Now it is quiet:
The still rabbit
is easily swallowed; the fiery leaves
are bagged; the mortician
plies her trade
in peace.

Optimists say: leaves fall
every autumn; every day
there are new mayflies; each spring
there are daffodils.


Originally published in Salonika
Volume 1, No. 8, March 1997
Copyright 1997 Jody Azzouni



The stained windows, stuffed with canned light,
offer only a glassy salvation: frozen pictures,
flat with hope. I pray, fervently
(my knees awkward against the pew),
as only an atheist can. My eyes are shut tight,
my lips move painfully over jagged
slices of the Lord’s Prayer, or perhaps,
the twenty-third psalm: echoes
I pull successfully from the black holes in my head.

Like a panicked squid I have sprayed ink
over my memories (I admit it)
and somehow God romps in the resulting shadow.
The tradition paints ghosts white.
But I know better. When He visits me it’s as
a root trailing dark puddles, or as a cigarette
snubbed out in an ashtray. Mysterious, at best
but I have learned to approach soot with trepidation,
dust with fear, whatever my beliefs may be.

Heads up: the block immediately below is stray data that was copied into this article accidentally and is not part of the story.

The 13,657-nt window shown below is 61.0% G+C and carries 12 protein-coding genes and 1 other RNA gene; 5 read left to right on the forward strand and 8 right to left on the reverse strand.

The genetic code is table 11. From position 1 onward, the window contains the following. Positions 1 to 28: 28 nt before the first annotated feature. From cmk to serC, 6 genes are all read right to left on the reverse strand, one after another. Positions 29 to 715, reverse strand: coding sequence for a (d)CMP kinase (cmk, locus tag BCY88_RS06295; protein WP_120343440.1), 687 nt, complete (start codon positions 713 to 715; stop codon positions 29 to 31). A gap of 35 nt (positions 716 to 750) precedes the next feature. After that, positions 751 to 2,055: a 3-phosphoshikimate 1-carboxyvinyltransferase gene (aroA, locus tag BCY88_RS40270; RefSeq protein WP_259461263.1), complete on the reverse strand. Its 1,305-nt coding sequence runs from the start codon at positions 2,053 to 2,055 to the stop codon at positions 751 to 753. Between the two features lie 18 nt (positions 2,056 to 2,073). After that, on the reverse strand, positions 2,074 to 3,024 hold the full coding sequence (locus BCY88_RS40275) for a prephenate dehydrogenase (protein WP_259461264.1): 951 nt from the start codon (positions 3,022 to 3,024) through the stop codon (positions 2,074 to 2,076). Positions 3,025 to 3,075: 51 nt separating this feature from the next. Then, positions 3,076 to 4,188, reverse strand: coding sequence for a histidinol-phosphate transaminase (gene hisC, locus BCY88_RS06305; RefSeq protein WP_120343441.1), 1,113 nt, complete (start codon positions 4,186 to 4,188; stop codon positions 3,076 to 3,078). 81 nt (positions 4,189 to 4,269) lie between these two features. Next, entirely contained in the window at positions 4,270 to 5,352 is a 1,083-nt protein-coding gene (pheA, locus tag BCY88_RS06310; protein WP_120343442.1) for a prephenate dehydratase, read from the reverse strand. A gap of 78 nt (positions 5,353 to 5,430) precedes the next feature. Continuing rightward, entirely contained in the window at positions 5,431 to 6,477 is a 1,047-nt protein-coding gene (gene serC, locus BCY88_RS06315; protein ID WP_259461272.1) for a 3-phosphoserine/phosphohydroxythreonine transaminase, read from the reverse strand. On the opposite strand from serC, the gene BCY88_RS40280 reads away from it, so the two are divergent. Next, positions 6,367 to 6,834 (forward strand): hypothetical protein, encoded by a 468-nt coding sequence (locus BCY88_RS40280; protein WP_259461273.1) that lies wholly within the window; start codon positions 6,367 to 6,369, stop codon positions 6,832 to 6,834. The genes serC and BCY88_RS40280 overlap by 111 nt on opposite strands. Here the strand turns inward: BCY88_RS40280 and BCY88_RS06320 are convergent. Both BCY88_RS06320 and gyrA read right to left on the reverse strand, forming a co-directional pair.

Here, at last, is the happy ending:
when I leave the church, for ritual is no escape
from boredom, my brow is wet; I wipe my forehead
and find my perspiration transparent as straight daylight.


Originally published in
Voices International, Vol. 29, No. 4, Winter, 1994.
Copyright 1994 Jody Azzouni


Medusa Variations

  1. Hair is dead —
    but we worship it anyway.
    You wear it high,
    the secretive brain
    reduced to the stuffing in a throne.
    You turn everyone’s head
    one last time.
  2. No snake dangles from the camera
    as it hangs off my neck like a pet,
    but it flattens beauty on paper
    the way no monster ever could.
    Quick as flashes, photons
    collide against the camera’s retina,
    die like butterflies—
    their blood staining their final resting places.
  3. In the museum
    everything is laid out neatly.
    The jealously guarded boxes of color